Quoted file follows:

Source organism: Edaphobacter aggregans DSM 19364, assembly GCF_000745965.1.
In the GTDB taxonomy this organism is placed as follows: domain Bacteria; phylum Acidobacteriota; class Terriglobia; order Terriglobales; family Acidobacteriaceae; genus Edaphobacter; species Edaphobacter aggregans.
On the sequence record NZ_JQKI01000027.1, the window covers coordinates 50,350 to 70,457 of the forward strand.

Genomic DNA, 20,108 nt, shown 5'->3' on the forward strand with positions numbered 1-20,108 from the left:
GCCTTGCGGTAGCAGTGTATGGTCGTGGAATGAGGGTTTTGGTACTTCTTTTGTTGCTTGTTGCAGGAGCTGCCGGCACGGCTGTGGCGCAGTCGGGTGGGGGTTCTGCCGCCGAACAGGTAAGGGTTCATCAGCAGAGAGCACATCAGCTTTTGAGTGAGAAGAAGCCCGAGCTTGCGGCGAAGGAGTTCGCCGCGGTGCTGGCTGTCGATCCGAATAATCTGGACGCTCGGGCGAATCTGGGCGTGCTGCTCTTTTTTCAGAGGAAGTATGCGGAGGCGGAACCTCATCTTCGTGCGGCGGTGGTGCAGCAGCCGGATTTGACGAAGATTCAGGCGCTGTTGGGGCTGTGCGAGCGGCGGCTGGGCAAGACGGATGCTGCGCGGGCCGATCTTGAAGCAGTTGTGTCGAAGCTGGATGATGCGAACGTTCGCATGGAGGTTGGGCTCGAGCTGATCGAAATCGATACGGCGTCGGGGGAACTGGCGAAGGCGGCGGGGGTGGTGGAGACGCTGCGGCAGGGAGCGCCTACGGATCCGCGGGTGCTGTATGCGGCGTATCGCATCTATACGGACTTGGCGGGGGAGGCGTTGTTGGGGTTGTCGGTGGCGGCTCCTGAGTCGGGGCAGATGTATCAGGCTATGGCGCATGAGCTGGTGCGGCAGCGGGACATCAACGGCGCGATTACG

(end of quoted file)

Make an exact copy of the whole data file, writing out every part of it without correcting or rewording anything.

Source organism: Edaphobacter aggregans DSM 19364, assembly GCF_000745965.1.
In the GTDB taxonomy this organism is placed as follows: domain Bacteria; phylum Acidobacteriota; class Terriglobia; order Terriglobales; family Acidobacteriaceae; genus Edaphobacter; species Edaphobacter aggregans.
On the sequence record NZ_JQKI01000027.1, the window covers coordinates 50,350 to 70,457 of the forward strand.

Genomic DNA, 20,108 nt, shown 5'->3' on the forward strand with positions numbered 1-20,108 from the left:
GCCTTGCGGTAGCAGTGTATGGTCGTGGAATGAGGGTTTTGGTACTTCTTTTGTTGCTTGTTGCAGGAGCTGCCGGCACGGCTGTGGCGCAGTCGGGTGGGGGTTCTGCCGCCGAACAGGTAAGGGTTCATCAGCAGAGAGCACATCAGCTTTTGAGTGAGAAGAAGCCCGAGCTTGCGGCGAAGGAGTTCGCCGCGGTGCTGGCTGTCGATCCGAATAATCTGGACGCTCGGGCGAATCTGGGCGTGCTGCTCTTTTTTCAGAGGAAGTATGCGGAGGCGGAACCTCATCTTCGTGCGGCGGTGGTGCAGCAGCCGGATTTGACGAAGATTCAGGCGCTGTTGGGGCTGTGCGAGCGGCGGCTGGGCAAGACGGATGCTGCGCGGGCCGATCTTGAAGCAGTTGTGTCGAAGCTGGATGATGCGAACGTTCGCATGGAGGTTGGGCTCGAGCTGATCGAAATCGATACGGCGTCGGGGGAACTGGCGAAGGCGGCGGGGGTGGTGGAGACGCTGCGGCAGGGAGCGCCTACGGATCCGCGGGTGCTGTATGCGGCGTATCGCATCTATACGGACTTGGCGGGGGAGGCGTTGTTGGGGTTGTCGGTGGCGGCTCCTGAGTCGGGGCAGATGTATCAGGCTATGGCGCATGAGCTGGTGCGGCAGCGGGACATCAACGGCGCGATTACG